Arguably the world’s most famous beer town, Munich’s Beer and Oktoberfest Museum leaves no pint unturned. Over two floors of a 14th-century townhouse, visitors dive (and sometimes duck) into the city’s beer-loving past and present, with an entire floor dedicated to Oktoberfest—which began as a national festival for the 1810 wedding of King Ludwig I to Princess Therese. Expect to spend a couple of hours here navigating memorabilia, touring the exhibits, taking in the artwork, and watching the 12-minute film inside the museum’s small theater.
To complement your journey, purchase a voucher for a drink and a snack at the ground-level Museumsstüberl tavern and restaurant—few things go better with all that knowledge than a mug of Hell, Dunkel, Weißbier, Pils, or Edelstoff.
Things to know before you go
Purchase your tickets online to avoid entrance lines—this is one of Munich’s more popular museums.
Wear comfortable shoes. The museum features several floors of exhibits, so be prepared to do a fair amount of walking.
Don’t miss the obvious: the architecture. The building’s wooden beams and restored murals date all the way back to 1340.
How to get there
To get to Munich’s Beer and Oktoberfest Museum, take the subway to the Marienplatz or Isator stops—the museum is just a few minutes’ walk from here. You can also get here via the city bus system, disembarking at the Marienplatz or Rindermarkt stops. (Tip: You can easily walk to the Hofbrauhaus after your tour as well.)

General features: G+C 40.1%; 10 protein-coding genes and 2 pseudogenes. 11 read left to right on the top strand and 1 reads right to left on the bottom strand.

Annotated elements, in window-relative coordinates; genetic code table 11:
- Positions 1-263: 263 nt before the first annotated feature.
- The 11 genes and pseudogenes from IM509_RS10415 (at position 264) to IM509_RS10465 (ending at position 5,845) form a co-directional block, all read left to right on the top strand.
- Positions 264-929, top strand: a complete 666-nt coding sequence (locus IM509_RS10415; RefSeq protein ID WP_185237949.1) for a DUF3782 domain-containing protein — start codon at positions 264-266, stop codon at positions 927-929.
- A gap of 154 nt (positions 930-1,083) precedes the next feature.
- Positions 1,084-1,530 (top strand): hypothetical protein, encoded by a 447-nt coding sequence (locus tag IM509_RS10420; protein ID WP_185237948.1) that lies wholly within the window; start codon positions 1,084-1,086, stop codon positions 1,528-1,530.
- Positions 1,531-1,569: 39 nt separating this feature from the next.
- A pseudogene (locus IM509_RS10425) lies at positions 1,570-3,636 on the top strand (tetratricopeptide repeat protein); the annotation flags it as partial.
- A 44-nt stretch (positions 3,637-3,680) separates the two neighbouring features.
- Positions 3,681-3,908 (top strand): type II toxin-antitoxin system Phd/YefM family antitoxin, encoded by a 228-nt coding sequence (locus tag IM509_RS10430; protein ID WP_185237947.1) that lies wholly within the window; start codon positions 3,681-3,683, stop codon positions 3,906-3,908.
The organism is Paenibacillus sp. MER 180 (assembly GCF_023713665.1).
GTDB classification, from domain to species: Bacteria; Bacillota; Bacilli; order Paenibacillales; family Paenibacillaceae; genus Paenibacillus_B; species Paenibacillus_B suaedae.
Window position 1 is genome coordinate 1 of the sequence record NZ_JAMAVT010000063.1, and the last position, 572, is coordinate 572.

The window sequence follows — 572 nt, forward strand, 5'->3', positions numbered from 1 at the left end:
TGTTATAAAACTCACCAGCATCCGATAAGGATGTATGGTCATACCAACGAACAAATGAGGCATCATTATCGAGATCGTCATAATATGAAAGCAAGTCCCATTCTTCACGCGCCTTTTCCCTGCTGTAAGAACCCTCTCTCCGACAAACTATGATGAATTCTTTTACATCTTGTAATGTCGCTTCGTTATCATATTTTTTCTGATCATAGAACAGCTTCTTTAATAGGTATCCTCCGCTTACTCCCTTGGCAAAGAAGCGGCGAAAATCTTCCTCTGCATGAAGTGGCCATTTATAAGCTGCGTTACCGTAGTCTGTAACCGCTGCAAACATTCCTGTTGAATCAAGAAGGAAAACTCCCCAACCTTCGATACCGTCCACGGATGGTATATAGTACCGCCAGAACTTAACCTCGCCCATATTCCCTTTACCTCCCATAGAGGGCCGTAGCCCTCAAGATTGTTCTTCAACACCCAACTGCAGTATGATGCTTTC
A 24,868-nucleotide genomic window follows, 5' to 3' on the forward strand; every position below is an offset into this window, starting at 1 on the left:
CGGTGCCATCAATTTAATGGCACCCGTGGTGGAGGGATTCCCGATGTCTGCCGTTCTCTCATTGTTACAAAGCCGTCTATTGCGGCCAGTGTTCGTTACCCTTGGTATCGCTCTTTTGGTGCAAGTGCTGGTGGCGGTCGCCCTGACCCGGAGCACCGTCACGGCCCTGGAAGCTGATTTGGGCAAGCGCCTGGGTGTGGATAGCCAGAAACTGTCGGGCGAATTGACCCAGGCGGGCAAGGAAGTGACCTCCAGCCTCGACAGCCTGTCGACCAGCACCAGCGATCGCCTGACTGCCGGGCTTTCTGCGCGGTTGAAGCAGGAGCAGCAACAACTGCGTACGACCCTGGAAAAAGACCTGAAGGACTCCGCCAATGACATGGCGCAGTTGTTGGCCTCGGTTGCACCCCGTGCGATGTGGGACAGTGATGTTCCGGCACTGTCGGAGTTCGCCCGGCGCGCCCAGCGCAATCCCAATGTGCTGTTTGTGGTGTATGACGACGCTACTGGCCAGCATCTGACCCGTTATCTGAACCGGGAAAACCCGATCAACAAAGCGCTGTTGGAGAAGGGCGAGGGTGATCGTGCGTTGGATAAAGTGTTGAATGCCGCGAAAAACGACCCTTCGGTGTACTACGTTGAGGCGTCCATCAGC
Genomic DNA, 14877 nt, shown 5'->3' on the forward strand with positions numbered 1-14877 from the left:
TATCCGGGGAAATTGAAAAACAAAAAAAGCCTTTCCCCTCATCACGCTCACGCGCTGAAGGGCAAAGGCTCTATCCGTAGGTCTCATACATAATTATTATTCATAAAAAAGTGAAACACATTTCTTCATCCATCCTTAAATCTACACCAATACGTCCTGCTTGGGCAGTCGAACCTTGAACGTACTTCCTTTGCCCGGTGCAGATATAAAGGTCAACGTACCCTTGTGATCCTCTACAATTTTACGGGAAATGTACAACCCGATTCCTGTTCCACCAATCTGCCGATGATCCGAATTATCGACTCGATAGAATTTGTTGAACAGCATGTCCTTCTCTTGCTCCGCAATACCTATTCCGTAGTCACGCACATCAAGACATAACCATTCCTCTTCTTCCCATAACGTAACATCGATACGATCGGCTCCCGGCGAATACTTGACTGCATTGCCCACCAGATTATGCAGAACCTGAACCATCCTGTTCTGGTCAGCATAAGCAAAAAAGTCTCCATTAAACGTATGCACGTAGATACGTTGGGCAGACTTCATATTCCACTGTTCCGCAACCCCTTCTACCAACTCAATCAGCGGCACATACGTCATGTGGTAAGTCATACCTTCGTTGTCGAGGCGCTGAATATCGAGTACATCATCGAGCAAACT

When to get there
One of the more popular times to visit Munich’s Beer and Oktoberfest Museum is—rather unsurprisingly—during Oktoberfest, held from late September to the first weekend in October. During these three weeks, the museum offers Oktoberfest-themed exhibits, puts out seasonal memorabilia, and holds special events and activities. That being said, to avoid crowds, Munich’s low season is December–February—you can maximize your elbow room by arriving on a weekday.
For the fashionistas
Beer fashion? Well, sort of. The museum has scores of traditional Oktoberfest costumes, which vary across the country’s eras and regions. You’ll learn all about the different types of traditional clothing worn during the festival, from dirndls to lederhosen and beyond. (If you attend the festivities, maybe you’ll even get some inspiration for your own wardrobe.)
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